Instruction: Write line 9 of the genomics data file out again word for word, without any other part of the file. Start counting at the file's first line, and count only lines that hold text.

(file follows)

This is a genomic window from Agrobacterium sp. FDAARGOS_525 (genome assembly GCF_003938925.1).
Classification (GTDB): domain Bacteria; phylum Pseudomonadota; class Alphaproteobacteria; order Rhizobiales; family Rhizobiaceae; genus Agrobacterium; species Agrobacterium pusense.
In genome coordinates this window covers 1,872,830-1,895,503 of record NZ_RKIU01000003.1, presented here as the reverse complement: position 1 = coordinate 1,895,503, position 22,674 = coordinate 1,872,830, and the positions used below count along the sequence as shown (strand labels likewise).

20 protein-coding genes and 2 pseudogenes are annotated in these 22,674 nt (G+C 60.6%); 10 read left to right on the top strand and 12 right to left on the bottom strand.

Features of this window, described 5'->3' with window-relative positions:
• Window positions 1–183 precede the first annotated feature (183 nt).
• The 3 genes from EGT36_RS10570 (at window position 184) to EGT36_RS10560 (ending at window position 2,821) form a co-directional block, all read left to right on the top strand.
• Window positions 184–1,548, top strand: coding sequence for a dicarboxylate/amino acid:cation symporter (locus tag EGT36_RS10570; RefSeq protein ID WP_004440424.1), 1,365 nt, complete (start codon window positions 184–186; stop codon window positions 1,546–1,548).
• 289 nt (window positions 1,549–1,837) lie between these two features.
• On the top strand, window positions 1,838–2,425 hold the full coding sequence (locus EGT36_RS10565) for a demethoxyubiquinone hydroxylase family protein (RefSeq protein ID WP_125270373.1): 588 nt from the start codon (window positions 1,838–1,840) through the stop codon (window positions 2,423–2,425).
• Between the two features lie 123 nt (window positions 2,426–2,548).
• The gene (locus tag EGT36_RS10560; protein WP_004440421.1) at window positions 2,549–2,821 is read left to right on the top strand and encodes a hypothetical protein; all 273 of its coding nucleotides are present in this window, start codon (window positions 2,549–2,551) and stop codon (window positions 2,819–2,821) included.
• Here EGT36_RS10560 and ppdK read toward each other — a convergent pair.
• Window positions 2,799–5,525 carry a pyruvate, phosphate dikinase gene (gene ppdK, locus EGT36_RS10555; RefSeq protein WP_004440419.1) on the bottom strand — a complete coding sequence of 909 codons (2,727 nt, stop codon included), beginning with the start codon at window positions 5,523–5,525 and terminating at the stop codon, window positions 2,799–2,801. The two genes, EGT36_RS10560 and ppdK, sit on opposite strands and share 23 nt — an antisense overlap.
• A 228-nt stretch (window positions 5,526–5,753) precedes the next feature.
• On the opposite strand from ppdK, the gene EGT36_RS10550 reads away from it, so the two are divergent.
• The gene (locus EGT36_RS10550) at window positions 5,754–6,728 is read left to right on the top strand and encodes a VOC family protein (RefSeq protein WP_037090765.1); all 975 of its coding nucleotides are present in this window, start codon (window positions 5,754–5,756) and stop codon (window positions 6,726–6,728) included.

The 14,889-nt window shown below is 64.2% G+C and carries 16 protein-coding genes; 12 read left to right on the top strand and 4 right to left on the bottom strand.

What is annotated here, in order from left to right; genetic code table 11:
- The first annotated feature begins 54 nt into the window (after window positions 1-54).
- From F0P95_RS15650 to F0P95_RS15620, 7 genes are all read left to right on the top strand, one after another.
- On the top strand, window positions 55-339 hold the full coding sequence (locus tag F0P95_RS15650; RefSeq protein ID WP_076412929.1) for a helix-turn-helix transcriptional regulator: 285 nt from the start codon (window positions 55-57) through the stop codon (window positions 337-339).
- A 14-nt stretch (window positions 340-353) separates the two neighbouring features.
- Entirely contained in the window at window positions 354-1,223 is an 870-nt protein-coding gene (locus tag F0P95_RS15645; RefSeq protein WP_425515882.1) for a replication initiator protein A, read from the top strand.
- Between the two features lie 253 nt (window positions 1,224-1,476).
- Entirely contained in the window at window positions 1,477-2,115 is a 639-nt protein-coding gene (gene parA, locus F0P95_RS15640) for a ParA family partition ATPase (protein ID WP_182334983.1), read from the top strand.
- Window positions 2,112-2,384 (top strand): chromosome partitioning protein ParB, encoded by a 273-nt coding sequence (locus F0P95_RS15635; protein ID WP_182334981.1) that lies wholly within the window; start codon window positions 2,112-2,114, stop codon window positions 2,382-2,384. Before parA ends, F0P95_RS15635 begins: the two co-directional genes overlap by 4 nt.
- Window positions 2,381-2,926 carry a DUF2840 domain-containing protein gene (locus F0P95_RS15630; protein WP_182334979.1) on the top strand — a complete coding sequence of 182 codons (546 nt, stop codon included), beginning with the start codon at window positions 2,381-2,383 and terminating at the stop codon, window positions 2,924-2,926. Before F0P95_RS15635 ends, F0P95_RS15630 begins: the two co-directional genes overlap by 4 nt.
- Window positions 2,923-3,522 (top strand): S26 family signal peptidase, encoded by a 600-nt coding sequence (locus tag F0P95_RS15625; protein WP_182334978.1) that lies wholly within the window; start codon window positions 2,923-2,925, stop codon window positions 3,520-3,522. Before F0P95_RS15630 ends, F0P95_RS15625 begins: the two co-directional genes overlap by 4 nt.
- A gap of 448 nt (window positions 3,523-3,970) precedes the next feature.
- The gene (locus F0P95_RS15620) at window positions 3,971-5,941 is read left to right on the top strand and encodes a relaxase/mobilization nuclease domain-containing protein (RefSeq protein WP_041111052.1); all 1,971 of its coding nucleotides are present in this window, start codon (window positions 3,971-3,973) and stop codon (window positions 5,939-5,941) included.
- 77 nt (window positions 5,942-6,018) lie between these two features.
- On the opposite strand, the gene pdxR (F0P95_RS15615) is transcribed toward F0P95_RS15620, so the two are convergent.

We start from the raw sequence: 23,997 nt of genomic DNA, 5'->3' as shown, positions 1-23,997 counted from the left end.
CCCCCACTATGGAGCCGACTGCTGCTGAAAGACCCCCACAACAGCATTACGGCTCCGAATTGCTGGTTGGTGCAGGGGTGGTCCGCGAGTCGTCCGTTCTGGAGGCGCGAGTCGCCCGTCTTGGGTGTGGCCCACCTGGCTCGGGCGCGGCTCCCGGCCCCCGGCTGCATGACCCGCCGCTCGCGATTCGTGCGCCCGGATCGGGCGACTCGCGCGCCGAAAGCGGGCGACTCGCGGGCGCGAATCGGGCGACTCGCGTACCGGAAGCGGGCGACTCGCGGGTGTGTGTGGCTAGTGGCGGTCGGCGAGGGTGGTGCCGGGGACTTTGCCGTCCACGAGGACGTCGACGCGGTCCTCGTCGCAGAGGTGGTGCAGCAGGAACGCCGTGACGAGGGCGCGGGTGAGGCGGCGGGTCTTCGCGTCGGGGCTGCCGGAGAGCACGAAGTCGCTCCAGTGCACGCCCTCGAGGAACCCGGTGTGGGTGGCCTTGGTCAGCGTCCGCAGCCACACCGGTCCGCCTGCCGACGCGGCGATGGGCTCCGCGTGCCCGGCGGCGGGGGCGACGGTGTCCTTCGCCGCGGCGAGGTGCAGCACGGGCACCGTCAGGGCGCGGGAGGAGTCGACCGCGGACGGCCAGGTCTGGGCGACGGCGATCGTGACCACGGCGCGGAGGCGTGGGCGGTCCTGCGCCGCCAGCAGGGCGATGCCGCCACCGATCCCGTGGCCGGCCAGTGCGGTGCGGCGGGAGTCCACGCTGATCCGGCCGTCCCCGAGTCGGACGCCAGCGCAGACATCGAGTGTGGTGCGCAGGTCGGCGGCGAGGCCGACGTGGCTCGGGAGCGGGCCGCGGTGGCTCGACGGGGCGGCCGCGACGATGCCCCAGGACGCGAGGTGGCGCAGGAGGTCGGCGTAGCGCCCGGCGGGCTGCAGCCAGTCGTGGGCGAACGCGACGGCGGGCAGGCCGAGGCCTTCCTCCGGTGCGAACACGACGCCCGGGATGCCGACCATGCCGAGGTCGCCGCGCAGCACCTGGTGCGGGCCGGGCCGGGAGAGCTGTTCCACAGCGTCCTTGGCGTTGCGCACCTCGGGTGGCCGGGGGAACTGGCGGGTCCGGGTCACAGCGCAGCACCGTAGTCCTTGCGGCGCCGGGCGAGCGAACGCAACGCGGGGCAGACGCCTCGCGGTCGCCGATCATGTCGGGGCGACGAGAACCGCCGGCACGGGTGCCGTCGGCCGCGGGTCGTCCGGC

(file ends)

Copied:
• 289 nt (window positions 1,549–1,837) lie between these two features.